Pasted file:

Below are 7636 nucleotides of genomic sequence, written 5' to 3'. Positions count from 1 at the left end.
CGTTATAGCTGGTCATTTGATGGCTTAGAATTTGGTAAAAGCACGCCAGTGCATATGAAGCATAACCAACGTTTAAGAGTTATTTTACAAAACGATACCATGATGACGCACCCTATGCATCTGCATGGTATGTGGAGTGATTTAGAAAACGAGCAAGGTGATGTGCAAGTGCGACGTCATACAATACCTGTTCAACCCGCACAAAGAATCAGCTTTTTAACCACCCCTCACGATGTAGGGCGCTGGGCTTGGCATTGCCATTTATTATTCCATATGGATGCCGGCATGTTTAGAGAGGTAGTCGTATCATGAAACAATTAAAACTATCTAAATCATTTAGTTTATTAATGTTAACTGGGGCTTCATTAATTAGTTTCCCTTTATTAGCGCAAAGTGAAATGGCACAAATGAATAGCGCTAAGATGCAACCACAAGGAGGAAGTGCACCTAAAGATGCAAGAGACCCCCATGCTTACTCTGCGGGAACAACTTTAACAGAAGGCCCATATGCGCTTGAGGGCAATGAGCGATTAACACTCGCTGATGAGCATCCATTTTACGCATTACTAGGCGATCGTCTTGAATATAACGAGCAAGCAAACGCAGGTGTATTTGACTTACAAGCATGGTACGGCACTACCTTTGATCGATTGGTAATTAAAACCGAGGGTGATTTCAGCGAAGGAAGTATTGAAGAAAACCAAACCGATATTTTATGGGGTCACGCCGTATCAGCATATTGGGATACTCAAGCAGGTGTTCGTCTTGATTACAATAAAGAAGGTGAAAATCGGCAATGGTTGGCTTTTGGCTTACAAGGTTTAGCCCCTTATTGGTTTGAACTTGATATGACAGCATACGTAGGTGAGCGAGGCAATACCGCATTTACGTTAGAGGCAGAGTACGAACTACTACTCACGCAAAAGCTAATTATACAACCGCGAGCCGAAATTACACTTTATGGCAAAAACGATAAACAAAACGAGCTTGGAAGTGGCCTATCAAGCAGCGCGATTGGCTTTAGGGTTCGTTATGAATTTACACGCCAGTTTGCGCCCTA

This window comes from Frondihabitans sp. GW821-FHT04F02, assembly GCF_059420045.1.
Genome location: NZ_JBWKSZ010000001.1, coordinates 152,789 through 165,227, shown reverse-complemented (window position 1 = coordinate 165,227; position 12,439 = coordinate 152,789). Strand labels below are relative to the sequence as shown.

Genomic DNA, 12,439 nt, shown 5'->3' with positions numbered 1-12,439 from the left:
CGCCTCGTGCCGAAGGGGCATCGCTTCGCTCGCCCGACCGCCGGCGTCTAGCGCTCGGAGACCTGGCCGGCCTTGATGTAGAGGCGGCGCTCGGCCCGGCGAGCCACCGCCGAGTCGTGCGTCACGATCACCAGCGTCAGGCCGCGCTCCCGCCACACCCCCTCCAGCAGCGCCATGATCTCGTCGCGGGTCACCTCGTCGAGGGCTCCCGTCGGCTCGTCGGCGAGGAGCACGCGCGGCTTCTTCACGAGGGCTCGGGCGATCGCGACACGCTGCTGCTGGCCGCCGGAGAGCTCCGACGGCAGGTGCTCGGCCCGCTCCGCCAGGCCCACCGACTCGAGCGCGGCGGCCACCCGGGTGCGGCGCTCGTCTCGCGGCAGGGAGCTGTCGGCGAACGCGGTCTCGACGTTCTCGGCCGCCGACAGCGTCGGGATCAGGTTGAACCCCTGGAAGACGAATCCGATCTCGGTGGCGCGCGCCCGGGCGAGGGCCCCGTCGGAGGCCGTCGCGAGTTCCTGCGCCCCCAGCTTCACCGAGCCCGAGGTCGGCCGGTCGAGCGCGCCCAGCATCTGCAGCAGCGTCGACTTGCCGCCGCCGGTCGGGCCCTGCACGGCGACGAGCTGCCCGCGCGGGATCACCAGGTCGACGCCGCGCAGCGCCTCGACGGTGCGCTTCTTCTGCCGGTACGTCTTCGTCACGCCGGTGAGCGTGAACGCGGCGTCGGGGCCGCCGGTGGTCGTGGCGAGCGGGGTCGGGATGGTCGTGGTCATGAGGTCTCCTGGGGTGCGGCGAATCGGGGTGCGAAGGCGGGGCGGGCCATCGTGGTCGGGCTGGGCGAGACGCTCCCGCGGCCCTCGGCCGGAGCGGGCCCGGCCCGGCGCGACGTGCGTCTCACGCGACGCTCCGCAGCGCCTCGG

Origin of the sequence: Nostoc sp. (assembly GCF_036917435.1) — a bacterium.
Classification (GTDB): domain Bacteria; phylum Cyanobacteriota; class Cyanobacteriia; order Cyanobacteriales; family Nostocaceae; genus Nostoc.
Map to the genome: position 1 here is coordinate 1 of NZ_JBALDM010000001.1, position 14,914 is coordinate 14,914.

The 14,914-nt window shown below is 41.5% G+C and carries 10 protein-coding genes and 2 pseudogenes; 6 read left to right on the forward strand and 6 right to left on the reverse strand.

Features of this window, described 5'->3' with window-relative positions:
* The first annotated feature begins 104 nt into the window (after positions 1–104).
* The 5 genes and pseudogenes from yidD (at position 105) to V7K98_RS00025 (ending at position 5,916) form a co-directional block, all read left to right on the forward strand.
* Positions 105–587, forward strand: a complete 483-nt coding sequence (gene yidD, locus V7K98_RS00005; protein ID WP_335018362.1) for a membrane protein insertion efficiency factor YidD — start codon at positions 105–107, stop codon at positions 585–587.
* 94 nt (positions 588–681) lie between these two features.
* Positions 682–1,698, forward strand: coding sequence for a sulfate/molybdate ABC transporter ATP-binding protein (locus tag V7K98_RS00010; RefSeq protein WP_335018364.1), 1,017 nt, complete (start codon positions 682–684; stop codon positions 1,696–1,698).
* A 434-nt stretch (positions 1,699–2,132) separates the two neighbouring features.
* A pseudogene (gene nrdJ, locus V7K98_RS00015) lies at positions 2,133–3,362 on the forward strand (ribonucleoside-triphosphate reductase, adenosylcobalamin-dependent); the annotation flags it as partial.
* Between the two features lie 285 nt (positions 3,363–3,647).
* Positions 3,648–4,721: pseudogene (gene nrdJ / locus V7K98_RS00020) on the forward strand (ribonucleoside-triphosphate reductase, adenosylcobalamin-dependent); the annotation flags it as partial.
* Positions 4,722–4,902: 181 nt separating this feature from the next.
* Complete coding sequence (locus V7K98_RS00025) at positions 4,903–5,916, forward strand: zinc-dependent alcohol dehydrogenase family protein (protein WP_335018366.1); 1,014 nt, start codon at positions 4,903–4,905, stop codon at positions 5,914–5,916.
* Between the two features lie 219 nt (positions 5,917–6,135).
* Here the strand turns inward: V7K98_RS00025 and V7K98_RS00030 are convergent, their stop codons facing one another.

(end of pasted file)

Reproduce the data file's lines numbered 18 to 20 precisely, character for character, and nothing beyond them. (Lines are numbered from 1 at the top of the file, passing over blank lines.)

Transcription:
* A pseudogene (gene nrdJ, locus V7K98_RS00015) lies at positions 2,133–3,362 on the forward strand (ribonucleoside-triphosphate reductase, adenosylcobalamin-dependent); the annotation flags it as partial.
* Between the two features lie 285 nt (positions 3,363–3,647).
* Positions 3,648–4,721: pseudogene (gene nrdJ / locus V7K98_RS00020) on the forward strand (ribonucleoside-triphosphate reductase, adenosylcobalamin-dependent); the annotation flags it as partial.